3) Turn off the screens! Looking at your phone, watching TV, or fiddling with other gadgets are not helpful prior to sleep. Can you make your bedroom a technology-free zone? At minimum, remove that phone or remote from your nightstand.

4) Make sure your bedroom is dark, quiet, and not too hot or cold.

5) Make sure you are getting some exercise each day. 

Hopefully, with these five quick tips you will be sleeping easier in no time! 

How to teach our kids mindfulness

The mindful child. It's not an oxymoron. In fact, many schools are teaching mindfulness as part of their curriculum and discipline strategy. Last week I attended a coffee chat for parents with the principal and staff at my son's preschool and the staff talked about how mindfulness is taught in the classroom. That evening I sat down with my son and he taught me all the different types of breaths he had learned at school to help him calm down. Our favorite is the balloon. He starts with his hands clasped together on top of his head. As he takes in sips of air, his clasped hands rise up and the balloon fills. One long exhale sends his hands back down to his head and he starts again. He was really excited to share this with me. He told me that he can even use his breaths to calm down when he is too excited, not just when he's angry or sad. So true!

I often teach mindfulness to my adult clients in my private practice, but I have to admit I was struggling to teach it to my son at home. But then I ran across the article 7 Fun Ways to Teach Your Kids Mindfulness, by Kaia Roman on the Mind Body Green website (which I love!). Kaia describes 7 child friendly and fun ways to teach mindfulness.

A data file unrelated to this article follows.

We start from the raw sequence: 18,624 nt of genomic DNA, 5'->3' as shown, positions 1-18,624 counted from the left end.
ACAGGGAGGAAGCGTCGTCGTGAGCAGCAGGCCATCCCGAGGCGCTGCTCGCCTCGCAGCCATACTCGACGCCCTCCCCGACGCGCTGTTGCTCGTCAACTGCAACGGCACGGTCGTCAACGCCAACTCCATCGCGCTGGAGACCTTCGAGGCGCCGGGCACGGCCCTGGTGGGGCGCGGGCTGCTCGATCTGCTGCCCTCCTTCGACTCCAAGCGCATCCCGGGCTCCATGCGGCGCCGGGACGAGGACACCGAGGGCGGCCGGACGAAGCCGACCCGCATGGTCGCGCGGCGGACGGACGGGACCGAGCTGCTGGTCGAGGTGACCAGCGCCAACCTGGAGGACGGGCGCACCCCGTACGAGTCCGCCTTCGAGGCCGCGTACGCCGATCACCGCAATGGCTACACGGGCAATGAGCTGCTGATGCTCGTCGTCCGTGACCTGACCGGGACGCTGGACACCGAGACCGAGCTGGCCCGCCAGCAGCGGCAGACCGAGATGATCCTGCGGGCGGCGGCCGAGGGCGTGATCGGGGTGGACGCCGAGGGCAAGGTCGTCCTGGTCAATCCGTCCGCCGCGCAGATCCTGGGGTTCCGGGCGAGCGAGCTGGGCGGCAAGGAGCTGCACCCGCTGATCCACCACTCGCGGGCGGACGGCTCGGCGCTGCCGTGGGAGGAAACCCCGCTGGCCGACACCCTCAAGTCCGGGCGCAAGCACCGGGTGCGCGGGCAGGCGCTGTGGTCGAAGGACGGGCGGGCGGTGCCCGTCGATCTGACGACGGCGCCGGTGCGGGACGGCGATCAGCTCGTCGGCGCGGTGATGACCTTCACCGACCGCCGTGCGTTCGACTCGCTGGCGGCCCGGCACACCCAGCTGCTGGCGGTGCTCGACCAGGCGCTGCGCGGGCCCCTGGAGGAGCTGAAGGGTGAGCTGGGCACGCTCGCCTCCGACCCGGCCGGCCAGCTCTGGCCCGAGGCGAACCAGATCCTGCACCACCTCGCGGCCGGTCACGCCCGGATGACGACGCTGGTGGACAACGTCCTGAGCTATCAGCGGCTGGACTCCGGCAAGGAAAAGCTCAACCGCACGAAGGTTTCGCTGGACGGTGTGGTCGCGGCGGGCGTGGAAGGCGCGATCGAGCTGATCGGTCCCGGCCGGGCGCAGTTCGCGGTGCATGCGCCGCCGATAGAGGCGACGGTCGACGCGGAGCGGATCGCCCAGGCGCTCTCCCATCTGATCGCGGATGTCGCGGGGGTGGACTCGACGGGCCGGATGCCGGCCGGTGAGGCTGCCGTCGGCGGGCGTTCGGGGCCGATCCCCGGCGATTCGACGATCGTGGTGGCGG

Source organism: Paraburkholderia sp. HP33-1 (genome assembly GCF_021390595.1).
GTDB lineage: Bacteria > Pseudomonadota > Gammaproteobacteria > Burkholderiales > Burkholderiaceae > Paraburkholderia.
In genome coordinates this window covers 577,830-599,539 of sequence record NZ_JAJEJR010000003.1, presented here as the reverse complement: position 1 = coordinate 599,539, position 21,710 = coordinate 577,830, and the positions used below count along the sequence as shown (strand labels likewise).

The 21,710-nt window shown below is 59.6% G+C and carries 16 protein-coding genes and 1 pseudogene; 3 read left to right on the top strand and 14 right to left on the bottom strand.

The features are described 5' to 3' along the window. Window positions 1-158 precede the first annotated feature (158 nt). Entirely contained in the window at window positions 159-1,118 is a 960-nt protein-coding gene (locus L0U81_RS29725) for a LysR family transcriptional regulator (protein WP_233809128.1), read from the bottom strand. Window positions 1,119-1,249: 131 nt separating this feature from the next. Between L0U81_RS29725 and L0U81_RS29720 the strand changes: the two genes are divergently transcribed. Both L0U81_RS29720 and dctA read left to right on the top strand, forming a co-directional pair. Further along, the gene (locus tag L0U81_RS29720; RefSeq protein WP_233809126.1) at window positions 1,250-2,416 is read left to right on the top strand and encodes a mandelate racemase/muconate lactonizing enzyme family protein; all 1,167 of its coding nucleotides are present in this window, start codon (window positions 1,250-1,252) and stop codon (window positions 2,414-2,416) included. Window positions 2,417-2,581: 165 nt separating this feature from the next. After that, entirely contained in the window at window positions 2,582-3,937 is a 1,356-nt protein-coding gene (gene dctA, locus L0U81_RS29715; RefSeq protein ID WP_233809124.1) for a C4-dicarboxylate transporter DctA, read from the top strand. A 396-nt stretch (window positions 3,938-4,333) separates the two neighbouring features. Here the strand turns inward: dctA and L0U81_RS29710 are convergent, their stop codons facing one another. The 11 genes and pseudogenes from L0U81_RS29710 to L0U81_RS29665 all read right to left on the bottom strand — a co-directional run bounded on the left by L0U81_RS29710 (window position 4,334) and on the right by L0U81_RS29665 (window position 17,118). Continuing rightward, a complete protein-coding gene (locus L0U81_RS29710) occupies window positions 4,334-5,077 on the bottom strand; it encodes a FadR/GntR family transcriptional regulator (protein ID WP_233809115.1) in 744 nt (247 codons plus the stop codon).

Here are two of my favorite exercises from the article:

Breathing Buddies: Your child lays down and places a stuffed animal on their belly. Have them breathe in silence for a minute and notice how the animal moves up and down. Afterwards, ask if they noticed any other sensations. For older children, you can also tell them to imagine that the thoughts that come into their minds turn into bubbles and float away. 

The Squish & Relax Meditation (I do the adult version of this with clients in therapy all the time): Have your child lie down with their eyes closed, have them squish and squeeze every muscle in their body as tightly as they can. Tell them to squish their toes and feet, tighten the muscles in their legs all the way up to their hips, suck in their bellies, squeeze their hands into fists and raise their shoulders up to their heads. Have them hold themselves in their squished up positions for a few seconds, and then fully release and relax. This is a great, fun activity for "loosening up" the body and mind, and is a totally accessible way to get the kids to understand the art of "being present."

Check out the article to see all seven techniques. And if you want some ideas of different types of breaths your child can practice, take a look at 5 Easy Breathing Techniques To Calm Your Kid (And Relax The Whole Family), by Kaia Roman